Recently, an appellate court addressed whether a Florida plaintiff may recover uninsured motorist benefits after she suffered injuries at a mobile gym. According to the court’s opinion, the defendant ran a mobile gym out of his truck and trained the plaintiff for several years. To power the machines and equipment, the defendant plugged the mobile gym’s generator into an outlet at the woman’s home. This arrangement worked well until the woman suffered permanent injuries during one of her sessions. The woman settled negligence claims with the mobile gym owner and her personal trainer. However, she also filed an uninsured/underinsured motorist claim (UIM) with her insurance company. The insurance company claimed that its UIM policy does not apply to motor vehicles such as a mobile gym. Ultimately, the trial court found in the insurance company’s favor, and the woman appealed the ruling.
Car insurance coverage is an integral part of car ownership, and can protect motorists from disastrous financial burdens if they are involved in an accident. However, the Insurance Research Council estimates that over 12% of drivers do not have car insurance coverage. When a driver is involved in a Florida car accident with a UIM driver, they may face challenges in trying to recover for their damages. To address this inherent unfairness, many car insurance companies offer their policyholders UIM coverage. This protects drivers from high out-of-pocket costs if they are a victim of a hit-and-run or an accident with a negligent UIM.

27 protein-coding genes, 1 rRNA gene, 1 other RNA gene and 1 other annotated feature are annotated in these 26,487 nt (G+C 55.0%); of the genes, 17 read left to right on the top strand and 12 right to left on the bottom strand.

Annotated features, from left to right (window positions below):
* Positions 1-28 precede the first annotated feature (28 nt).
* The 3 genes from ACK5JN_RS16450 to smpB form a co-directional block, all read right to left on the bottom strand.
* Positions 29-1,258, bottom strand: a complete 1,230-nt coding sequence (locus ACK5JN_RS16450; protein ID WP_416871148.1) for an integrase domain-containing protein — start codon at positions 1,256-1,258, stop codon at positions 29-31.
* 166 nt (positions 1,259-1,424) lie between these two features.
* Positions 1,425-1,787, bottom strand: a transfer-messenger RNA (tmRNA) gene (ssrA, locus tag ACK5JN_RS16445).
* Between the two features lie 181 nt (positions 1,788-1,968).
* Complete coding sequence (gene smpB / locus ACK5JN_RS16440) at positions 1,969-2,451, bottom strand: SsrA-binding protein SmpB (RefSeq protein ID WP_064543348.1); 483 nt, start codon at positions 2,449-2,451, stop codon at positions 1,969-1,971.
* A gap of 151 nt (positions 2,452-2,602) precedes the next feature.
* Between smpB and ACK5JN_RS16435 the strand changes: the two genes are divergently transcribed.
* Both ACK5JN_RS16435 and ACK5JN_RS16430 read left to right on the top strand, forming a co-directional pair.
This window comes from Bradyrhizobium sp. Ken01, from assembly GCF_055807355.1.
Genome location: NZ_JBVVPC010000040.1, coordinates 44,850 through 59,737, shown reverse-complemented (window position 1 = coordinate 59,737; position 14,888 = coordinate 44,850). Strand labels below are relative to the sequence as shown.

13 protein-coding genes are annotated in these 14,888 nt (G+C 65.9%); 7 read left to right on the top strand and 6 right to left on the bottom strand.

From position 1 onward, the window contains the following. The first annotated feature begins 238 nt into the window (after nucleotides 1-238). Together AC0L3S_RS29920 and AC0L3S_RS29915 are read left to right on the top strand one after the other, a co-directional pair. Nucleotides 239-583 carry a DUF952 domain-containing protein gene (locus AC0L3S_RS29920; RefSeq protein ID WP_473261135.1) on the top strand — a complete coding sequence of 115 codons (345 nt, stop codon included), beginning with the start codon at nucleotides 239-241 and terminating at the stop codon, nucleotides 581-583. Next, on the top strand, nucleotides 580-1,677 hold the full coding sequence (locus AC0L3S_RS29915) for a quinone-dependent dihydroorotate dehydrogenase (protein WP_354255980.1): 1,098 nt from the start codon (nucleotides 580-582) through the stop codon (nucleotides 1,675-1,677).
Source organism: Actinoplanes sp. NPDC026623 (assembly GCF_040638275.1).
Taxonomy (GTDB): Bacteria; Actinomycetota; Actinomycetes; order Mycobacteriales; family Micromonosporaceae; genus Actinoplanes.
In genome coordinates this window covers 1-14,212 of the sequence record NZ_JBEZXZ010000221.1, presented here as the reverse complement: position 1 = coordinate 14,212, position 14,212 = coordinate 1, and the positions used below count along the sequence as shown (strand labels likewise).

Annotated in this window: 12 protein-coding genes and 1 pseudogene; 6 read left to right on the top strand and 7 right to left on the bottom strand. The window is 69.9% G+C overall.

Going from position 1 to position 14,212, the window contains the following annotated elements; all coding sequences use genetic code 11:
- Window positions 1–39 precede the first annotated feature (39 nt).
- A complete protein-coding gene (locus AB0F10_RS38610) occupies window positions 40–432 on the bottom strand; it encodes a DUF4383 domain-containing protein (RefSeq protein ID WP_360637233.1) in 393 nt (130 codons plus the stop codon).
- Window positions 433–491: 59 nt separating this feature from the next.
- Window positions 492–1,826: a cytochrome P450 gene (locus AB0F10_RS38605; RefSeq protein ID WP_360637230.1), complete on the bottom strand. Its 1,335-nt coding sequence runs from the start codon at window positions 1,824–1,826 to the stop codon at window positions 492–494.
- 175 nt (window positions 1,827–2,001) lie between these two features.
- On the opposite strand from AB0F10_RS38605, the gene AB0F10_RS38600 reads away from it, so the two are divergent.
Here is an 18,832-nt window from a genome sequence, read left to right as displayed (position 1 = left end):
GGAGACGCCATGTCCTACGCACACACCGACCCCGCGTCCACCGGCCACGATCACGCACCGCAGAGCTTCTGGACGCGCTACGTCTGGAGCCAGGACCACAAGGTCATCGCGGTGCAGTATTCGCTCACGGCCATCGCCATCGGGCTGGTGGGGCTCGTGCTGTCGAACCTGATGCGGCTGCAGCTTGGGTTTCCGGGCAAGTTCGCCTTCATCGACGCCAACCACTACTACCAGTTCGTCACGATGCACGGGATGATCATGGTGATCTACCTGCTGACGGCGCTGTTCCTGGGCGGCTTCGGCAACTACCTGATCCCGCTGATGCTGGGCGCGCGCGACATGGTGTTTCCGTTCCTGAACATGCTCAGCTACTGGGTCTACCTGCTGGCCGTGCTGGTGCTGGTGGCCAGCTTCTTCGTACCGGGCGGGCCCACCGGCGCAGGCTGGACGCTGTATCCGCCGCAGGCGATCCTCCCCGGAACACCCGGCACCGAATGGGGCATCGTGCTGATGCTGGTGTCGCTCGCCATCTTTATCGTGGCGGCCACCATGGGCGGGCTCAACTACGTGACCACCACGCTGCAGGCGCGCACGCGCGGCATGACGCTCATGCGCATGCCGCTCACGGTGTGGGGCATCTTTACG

When a Florida driver files a UIM claim with their insurance company, the company effectively steps into the shoes of the negligent driver. In many instances, the policy holder’s relationship with their insurance provider becomes adversarial, and claimants need to fight for their benefits.
In the case above, the insurance company argued that their UIM coverage did not apply to vehicles that were “located for use as a …premises.” The plaintiff argued that “premises” is a vague and ambiguous term and that the truck was not a house, building, or tract of land. The court found that the fitness center did not have a brick and mortar office, the fitness equipment was bolted down, and a generator powered the gym. These facts led the court to find that the gym was a “premises” for the purposes of a negligence claim. Therefore, because the complaint did not arise out of injuries she suffered from the use of an uninsured automobile, she was not entitled to UIM benefits.
Have You Suffered Injuries with an Uninsured or Underinsured Florida Driver?
If you or a loved one suffered injuries because of a negligent uninsured or underinsured Florida driver, you should contact the Florida car accident attorneys at Frankl Kominsky. Our attorneys have extensive experience handling the unique challenges that UIM claims pose. We understand the financial burden that car accidents can have on a victim, and work tirelessly on behalf of our clients. Compensation often includes damages for medical bills, property damage, and pain and suffering. Contact our office at 561-708-5461 to schedule a free initial consultation with someone on our legal team.